Court Nullifies HTO Curfews and Noise Restrictions

 - August 8, 2017, 11:40 AM

The U.S. District Court for the Eastern District of New York issued a permanent injunction yesterday that strikes down noise and access restrictions at New York’s East Hampton Airport (HTO). The move concludes what NBAA, one of the plaintiffs in the lawsuit, called a “precedent-setting case for public-use airports nationwide.”

Litigation was triggered in April 2015, when the town of East Hampton adopted a year-round general curfew at the Long Island airport from 11 p.m. to 7 a.m. daily; a year-round extended curfew for “noisy” aircraft from 8 p.m. to 9 a.m. daily; and a summertime one-trip-per-week limit for aircraft deemed by the town to be “noisy.”

NBAA, Friends of the East Hampton Airport, the Eastern Region Helicopter Council and others argued that the federal Airport Noise and Capacity Act of 1990 (ANCA) applies to all public-use U.S. airports, and that the town of East Hampton’s adoption of all three noise and access restrictions was a violation of ANCA. After the U.S. Court of Appeals for the Second Circuit in New York issued a decision in November 2016, agreeing with the plaintiff’s position that all three restrictions were impermissible, the U.S. District Court issued a preliminary injunction prohibiting the enforcement of all the restrictions at HTO. The town of East Hampton sought to appeal to the U.S. Supreme Court, but the high court denied the petition in June.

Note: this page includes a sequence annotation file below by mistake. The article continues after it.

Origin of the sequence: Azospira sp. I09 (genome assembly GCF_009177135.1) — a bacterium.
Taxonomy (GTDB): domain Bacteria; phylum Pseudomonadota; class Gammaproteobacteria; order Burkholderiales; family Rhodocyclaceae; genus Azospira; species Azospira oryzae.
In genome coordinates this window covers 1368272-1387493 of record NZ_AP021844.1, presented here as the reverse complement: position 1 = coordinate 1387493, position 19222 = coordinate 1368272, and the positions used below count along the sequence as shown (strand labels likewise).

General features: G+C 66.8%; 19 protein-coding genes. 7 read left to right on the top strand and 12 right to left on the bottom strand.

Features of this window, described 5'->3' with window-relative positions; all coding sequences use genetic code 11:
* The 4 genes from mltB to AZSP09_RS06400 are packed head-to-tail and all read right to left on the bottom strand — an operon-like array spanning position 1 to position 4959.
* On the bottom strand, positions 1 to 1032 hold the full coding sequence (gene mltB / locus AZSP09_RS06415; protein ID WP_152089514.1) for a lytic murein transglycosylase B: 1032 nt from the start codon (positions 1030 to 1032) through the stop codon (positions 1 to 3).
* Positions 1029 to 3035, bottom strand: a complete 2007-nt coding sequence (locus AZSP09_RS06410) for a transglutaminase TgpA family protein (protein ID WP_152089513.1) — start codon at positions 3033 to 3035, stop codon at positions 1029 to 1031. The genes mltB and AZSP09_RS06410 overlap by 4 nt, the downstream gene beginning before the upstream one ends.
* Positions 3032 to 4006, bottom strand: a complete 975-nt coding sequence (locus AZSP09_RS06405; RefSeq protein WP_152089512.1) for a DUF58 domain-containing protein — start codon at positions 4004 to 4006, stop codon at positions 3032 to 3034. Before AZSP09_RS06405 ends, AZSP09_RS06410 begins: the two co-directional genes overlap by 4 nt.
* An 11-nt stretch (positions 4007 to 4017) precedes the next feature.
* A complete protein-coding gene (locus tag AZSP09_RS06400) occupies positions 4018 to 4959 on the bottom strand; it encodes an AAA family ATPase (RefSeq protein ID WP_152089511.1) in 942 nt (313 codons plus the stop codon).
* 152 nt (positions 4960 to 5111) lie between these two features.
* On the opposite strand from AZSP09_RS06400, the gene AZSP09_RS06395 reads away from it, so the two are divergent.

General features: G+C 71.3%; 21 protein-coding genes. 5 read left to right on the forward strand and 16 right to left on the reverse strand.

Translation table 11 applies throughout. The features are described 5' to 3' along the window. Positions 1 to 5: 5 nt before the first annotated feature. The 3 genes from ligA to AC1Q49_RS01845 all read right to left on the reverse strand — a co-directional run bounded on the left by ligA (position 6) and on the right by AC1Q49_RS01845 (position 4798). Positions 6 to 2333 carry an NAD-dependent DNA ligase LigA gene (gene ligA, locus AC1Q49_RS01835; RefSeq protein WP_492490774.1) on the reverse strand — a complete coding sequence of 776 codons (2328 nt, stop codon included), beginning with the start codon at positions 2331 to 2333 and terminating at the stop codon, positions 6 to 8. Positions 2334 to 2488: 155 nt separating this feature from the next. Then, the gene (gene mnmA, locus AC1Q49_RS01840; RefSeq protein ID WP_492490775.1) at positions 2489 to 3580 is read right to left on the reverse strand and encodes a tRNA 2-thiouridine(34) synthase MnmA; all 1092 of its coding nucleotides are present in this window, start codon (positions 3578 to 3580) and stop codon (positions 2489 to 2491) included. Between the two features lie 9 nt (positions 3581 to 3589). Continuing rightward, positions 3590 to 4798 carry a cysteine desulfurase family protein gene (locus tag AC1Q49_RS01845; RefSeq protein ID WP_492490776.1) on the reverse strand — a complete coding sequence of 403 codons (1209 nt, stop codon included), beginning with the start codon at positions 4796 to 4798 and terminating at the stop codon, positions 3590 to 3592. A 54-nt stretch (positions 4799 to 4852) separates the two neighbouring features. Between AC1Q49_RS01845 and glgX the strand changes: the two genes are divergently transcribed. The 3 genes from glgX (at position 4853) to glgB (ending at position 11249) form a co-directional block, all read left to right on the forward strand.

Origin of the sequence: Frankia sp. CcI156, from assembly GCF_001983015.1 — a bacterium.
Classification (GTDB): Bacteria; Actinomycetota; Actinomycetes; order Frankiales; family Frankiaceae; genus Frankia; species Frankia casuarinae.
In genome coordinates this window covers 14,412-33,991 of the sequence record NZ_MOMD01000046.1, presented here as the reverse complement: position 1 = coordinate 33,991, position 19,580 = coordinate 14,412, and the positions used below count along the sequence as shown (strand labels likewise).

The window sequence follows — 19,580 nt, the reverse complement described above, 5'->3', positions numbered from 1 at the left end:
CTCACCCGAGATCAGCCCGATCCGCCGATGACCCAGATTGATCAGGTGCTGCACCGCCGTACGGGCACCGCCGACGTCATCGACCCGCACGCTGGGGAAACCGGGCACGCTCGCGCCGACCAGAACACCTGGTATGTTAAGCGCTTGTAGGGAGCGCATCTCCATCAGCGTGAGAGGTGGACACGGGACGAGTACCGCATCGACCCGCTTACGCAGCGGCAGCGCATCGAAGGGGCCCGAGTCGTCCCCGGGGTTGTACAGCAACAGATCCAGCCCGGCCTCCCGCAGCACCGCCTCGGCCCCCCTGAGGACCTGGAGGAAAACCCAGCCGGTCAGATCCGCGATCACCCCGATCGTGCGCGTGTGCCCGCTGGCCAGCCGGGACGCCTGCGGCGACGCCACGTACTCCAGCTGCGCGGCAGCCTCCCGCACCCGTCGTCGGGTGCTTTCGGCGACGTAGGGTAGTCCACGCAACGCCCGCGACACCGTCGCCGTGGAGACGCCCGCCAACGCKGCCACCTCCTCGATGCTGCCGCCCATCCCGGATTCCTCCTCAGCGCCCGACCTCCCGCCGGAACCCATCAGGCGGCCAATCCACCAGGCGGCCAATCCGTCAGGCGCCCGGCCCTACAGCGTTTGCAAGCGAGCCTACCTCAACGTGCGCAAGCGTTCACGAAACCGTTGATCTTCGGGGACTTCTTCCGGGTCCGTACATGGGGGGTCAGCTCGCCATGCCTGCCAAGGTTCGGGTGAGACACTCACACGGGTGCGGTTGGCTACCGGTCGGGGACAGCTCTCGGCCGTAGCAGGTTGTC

We are gratified that the judicial system upheld our position that the restrictions at East Hampton violated federal law,” said NBAA president and CEO Ed Bolen. “For aircraft operations to be successful, it is essential to have a uniform and consistent set of rules. The courts clearly understand the longstanding policy that our country has a national aviation system, not one subject to a patchwork of local regulations.”

But, he added, “Even though restrictions have been permanently lifted at East Hampton, aircraft operators have long respected the concerns of local residents and will continue to make every attempt to fly neighborly, thereby minimizing aircraft operations’ impact on local residents. East Hampton has one of the most extensive voluntary noise-abatement programs in the country, and our members are committed to flying responsibly.”


Those who don't "fly neighborly" risk having another airport closed. That now seems to be the town's only option if residents are still upset.

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